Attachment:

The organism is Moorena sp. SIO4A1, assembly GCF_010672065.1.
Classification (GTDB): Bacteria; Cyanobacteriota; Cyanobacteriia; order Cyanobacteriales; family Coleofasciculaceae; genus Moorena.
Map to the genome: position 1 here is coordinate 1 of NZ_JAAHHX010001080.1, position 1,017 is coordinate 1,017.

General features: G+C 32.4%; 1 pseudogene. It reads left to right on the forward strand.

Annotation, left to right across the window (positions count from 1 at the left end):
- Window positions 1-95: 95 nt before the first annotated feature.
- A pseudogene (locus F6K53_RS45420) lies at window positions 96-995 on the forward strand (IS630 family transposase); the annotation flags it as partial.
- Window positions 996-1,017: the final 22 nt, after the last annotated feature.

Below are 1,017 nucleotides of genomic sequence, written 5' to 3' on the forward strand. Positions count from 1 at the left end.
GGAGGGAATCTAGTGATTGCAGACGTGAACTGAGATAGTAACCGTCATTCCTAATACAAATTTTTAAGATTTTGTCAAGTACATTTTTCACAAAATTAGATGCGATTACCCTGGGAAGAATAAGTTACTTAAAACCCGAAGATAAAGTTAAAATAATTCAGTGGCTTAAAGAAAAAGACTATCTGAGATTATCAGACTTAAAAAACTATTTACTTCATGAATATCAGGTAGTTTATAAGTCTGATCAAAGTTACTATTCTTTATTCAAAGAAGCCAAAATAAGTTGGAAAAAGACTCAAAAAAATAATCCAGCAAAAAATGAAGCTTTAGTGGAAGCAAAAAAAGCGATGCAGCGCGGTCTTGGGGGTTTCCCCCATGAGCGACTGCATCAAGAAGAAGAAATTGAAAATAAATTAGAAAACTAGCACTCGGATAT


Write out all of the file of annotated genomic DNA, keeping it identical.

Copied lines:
The organism is Moorena sp. SIO4A1, assembly GCF_010672065.1.
Classification (GTDB): Bacteria; Cyanobacteriota; Cyanobacteriia; order Cyanobacteriales; family Coleofasciculaceae; genus Moorena.
Map to the genome: position 1 here is coordinate 1 of NZ_JAAHHX010001080.1, position 1,017 is coordinate 1,017.

General features: G+C 32.4%; 1 pseudogene. It reads left to right on the forward strand.

Annotation, left to right across the window (positions count from 1 at the left end):
- Window positions 1-95: 95 nt before the first annotated feature.
- A pseudogene (locus F6K53_RS45420) lies at window positions 96-995 on the forward strand (IS630 family transposase); the annotation flags it as partial.
- Window positions 996-1,017: the final 22 nt, after the last annotated feature.

Below are 1,017 nucleotides of genomic sequence, written 5' to 3' on the forward strand. Positions count from 1 at the left end.
GGAGGGAATCTAGTGATTGCAGACGTGAACTGAGATAGTAACCGTCATTCCTAATACAAATTTTTAAGATTTTGTCAAGTACATTTTTCACAAAATTAGATGCGATTACCCTGGGAAGAATAAGTTACTTAAAACCCGAAGATAAAGTTAAAATAATTCAGTGGCTTAAAGAAAAAGACTATCTGAGATTATCAGACTTAAAAAACTATTTACTTCATGAATATCAGGTAGTTTATAAGTCTGATCAAAGTTACTATTCTTTATTCAAAGAAGCCAAAATAAGTTGGAAAAAGACTCAAAAAAATAATCCAGCAAAAAATGAAGCTTTAGTGGAAGCAAAAAAAGCGATGCAGCGCGGTCTTGGGGGTTTCCCCCATGAGCGACTGCATCAAGAAGAAGAAATTGAAAATAAATTAGAAAACTAGCACTCGGATAT